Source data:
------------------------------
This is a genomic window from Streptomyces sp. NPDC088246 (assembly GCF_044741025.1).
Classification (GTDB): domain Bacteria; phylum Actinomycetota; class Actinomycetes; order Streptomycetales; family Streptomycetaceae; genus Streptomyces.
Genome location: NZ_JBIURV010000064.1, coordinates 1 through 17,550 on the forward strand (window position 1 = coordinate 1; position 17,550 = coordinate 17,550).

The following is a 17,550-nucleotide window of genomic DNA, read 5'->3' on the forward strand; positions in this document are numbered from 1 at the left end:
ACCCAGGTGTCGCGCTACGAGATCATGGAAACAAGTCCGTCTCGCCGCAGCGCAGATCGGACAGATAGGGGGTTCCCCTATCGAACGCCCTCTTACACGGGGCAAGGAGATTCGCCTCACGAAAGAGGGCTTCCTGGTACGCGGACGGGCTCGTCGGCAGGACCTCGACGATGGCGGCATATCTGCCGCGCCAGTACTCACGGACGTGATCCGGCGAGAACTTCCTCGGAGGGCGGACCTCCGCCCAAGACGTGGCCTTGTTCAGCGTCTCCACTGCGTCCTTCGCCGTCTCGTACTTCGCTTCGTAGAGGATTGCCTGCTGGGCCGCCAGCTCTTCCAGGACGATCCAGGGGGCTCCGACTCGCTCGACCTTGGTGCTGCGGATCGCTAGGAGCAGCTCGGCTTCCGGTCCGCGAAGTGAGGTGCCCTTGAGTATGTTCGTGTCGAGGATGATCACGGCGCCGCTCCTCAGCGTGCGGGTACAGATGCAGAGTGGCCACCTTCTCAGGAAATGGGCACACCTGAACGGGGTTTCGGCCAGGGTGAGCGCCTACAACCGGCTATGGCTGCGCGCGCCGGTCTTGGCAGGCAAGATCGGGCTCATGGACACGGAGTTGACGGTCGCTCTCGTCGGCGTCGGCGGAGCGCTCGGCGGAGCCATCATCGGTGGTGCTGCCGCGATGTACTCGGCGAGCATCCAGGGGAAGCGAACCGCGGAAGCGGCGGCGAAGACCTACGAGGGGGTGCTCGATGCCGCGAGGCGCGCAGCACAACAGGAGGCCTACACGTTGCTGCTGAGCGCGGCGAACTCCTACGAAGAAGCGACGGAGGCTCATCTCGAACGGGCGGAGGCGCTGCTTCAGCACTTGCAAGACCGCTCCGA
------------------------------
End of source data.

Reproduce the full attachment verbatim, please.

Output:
This is a genomic window from Streptomyces sp. NPDC088246 (assembly GCF_044741025.1).
Classification (GTDB): domain Bacteria; phylum Actinomycetota; class Actinomycetes; order Streptomycetales; family Streptomycetaceae; genus Streptomyces.
Genome location: NZ_JBIURV010000064.1, coordinates 1 through 17,550 on the forward strand (window position 1 = coordinate 1; position 17,550 = coordinate 17,550).

The following is a 17,550-nucleotide window of genomic DNA, read 5'->3' on the forward strand; positions in this document are numbered from 1 at the left end:
ACCCAGGTGTCGCGCTACGAGATCATGGAAACAAGTCCGTCTCGCCGCAGCGCAGATCGGACAGATAGGGGGTTCCCCTATCGAACGCCCTCTTACACGGGGCAAGGAGATTCGCCTCACGAAAGAGGGCTTCCTGGTACGCGGACGGGCTCGTCGGCAGGACCTCGACGATGGCGGCATATCTGCCGCGCCAGTACTCACGGACGTGATCCGGCGAGAACTTCCTCGGAGGGCGGACCTCCGCCCAAGACGTGGCCTTGTTCAGCGTCTCCACTGCGTCCTTCGCCGTCTCGTACTTCGCTTCGTAGAGGATTGCCTGCTGGGCCGCCAGCTCTTCCAGGACGATCCAGGGGGCTCCGACTCGCTCGACCTTGGTGCTGCGGATCGCTAGGAGCAGCTCGGCTTCCGGTCCGCGAAGTGAGGTGCCCTTGAGTATGTTCGTGTCGAGGATGATCACGGCGCCGCTCCTCAGCGTGCGGGTACAGATGCAGAGTGGCCACCTTCTCAGGAAATGGGCACACCTGAACGGGGTTTCGGCCAGGGTGAGCGCCTACAACCGGCTATGGCTGCGCGCGCCGGTCTTGGCAGGCAAGATCGGGCTCATGGACACGGAGTTGACGGTCGCTCTCGTCGGCGTCGGCGGAGCGCTCGGCGGAGCCATCATCGGTGGTGCTGCCGCGATGTACTCGGCGAGCATCCAGGGGAAGCGAACCGCGGAAGCGGCGGCGAAGACCTACGAGGGGGTGCTCGATGCCGCGAGGCGCGCAGCACAACAGGAGGCCTACACGTTGCTGCTGAGCGCGGCGAACTCCTACGAAGAAGCGACGGAGGCTCATCTCGAACGGGCGGAGGCGCTGCTTCAGCACTTGCAAGACCGCTCCGA